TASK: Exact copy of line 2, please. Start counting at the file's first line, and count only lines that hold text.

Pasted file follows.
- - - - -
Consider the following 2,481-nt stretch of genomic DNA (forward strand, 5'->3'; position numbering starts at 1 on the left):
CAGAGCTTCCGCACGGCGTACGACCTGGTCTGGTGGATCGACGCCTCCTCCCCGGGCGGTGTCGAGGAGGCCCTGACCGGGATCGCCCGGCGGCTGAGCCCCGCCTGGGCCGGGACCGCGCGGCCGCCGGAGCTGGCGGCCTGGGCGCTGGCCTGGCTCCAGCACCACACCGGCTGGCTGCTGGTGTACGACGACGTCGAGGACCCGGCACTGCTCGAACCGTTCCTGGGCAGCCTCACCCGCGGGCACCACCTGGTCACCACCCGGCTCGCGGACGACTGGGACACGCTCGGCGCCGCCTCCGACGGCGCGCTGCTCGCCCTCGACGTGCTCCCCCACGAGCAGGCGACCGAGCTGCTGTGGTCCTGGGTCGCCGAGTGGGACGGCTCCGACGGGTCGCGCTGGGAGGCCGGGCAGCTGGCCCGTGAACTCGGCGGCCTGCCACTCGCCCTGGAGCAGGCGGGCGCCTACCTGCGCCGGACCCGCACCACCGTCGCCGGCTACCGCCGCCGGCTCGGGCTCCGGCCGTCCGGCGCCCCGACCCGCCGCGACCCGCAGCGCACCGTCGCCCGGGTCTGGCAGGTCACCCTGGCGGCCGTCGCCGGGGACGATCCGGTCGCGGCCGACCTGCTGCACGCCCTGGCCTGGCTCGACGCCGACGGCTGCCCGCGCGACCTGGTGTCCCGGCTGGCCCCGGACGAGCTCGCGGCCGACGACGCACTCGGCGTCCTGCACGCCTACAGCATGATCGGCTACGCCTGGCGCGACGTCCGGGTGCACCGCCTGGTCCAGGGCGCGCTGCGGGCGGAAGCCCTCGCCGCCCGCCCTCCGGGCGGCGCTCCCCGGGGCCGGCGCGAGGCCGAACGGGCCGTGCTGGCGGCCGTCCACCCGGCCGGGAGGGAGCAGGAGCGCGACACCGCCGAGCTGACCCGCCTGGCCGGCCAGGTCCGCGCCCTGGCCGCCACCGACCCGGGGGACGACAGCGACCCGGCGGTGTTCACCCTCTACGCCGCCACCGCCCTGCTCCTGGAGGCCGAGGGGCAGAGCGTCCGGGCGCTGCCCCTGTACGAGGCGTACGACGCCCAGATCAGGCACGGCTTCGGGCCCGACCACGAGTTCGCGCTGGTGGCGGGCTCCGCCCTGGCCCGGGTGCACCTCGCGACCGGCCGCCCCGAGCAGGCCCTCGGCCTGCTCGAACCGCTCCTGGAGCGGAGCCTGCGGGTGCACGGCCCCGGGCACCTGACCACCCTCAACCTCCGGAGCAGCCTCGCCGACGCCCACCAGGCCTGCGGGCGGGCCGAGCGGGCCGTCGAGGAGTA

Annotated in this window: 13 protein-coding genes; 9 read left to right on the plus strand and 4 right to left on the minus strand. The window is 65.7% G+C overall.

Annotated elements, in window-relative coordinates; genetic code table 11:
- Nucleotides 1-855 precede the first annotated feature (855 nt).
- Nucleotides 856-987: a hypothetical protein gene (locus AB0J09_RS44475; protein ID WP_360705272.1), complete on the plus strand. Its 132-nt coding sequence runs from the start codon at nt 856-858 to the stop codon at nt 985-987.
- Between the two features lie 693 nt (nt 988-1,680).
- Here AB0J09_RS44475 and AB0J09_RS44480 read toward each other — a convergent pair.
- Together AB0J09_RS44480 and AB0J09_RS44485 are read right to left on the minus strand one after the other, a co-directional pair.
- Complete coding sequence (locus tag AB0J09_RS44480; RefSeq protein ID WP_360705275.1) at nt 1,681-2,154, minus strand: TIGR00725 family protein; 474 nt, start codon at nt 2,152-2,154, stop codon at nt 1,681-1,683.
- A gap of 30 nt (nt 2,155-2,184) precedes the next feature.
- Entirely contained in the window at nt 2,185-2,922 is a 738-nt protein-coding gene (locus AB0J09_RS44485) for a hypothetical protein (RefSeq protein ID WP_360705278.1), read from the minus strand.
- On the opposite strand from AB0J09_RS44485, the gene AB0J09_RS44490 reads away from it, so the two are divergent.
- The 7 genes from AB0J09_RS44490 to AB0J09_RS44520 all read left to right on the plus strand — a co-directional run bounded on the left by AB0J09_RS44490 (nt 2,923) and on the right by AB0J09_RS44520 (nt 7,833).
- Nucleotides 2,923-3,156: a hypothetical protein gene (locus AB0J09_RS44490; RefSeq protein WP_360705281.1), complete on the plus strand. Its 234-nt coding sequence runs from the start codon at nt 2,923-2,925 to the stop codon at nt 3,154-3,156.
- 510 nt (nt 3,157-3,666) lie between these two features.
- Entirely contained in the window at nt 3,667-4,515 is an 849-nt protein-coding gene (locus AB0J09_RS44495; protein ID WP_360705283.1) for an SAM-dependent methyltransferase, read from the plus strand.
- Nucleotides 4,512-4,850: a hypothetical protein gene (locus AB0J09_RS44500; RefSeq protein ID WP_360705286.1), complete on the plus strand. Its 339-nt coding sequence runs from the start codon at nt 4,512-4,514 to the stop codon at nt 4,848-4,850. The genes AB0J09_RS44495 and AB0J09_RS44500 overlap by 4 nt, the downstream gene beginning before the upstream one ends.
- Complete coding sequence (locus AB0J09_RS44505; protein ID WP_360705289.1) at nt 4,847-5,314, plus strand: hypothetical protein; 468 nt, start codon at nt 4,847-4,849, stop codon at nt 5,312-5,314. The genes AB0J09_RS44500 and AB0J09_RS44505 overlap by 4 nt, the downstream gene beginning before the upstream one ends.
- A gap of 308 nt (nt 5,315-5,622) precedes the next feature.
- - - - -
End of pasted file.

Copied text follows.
CAGAGCTTCCGCACGGCGTACGACCTGGTCTGGTGGATCGACGCCTCCTCCCCGGGCGGTGTCGAGGAGGCCCTGACCGGGATCGCCCGGCGGCTGAGCCCCGCCTGGGCCGGGACCGCGCGGCCGCCGGAGCTGGCGGCCTGGGCGCTGGCCTGGCTCCAGCACCACACCGGCTGGCTGCTGGTGTACGACGACGTCGAGGACCCGGCACTGCTCGAACCGTTCCTGGGCAGCCTCACCCGCGGGCACCACCTGGTCACCACCCGGCTCGCGGACGACTGGGACACGCTCGGCGCCGCCTCCGACGGCGCGCTGCTCGCCCTCGACGTGCTCCCCCACGAGCAGGCGACCGAGCTGCTGTGGTCCTGGGTCGCCGAGTGGGACGGCTCCGACGGGTCGCGCTGGGAGGCCGGGCAGCTGGCCCGTGAACTCGGCGGCCTGCCACTCGCCCTGGAGCAGGCGGGCGCCTACCTGCGCCGGACCCGCACCACCGTCGCCGGCTACCGCCGCCGGCTCGGGCTCCGGCCGTCCGGCGCCCCGACCCGCCGCGACCCGCAGCGCACCGTCGCCCGGGTCTGGCAGGTCACCCTGGCGGCCGTCGCCGGGGACGATCCGGTCGCGGCCGACCTGCTGCACGCCCTGGCCTGGCTCGACGCCGACGGCTGCCCGCGCGACCTGGTGTCCCGGCTGGCCCCGGACGAGCTCGCGGCCGACGACGCACTCGGCGTCCTGCACGCCTACAGCATGATCGGCTACGCCTGGCGCGACGTCCGGGTGCACCGCCTGGTCCAGGGCGCGCTGCGGGCGGAAGCCCTCGCCGCCCGCCCTCCGGGCGGCGCTCCCCGGGGCCGGCGCGAGGCCGAACGGGCCGTGCTGGCGGCCGTCCACCCGGCCGGGAGGGAGCAGGAGCGCGACACCGCCGAGCTGACCCGCCTGGCCGGCCAGGTCCGCGCCCTGGCCGCCACCGACCCGGGGGACGACAGCGACCCGGCGGTGTTCACCCTCTACGCCGCCACCGCCCTGCTCCTGGAGGCCGAGGGGCAGAGCGTCCGGGCGCTGCCCCTGTACGAGGCGTACGACGCCCAGATCAGGCACGGCTTCGGGCCCGACCACGAGTTCGCGCTGGTGGCGGGCTCCGCCCTGGCCCGGGTGCACCTCGCGACCGGCCGCCCCGAGCAGGCCCTCGGCCTGCTCGAACCGCTCCTGGAGCGGAGCCTGCGGGTGCACGGCCCCGGGCACCTGACCACCCTCAACCTCCGGAGCAGCCTCGCCGACGCCCACCAGGCCTGCGGGCGGGCCGAGCGGGCCGTCGAGGAGTA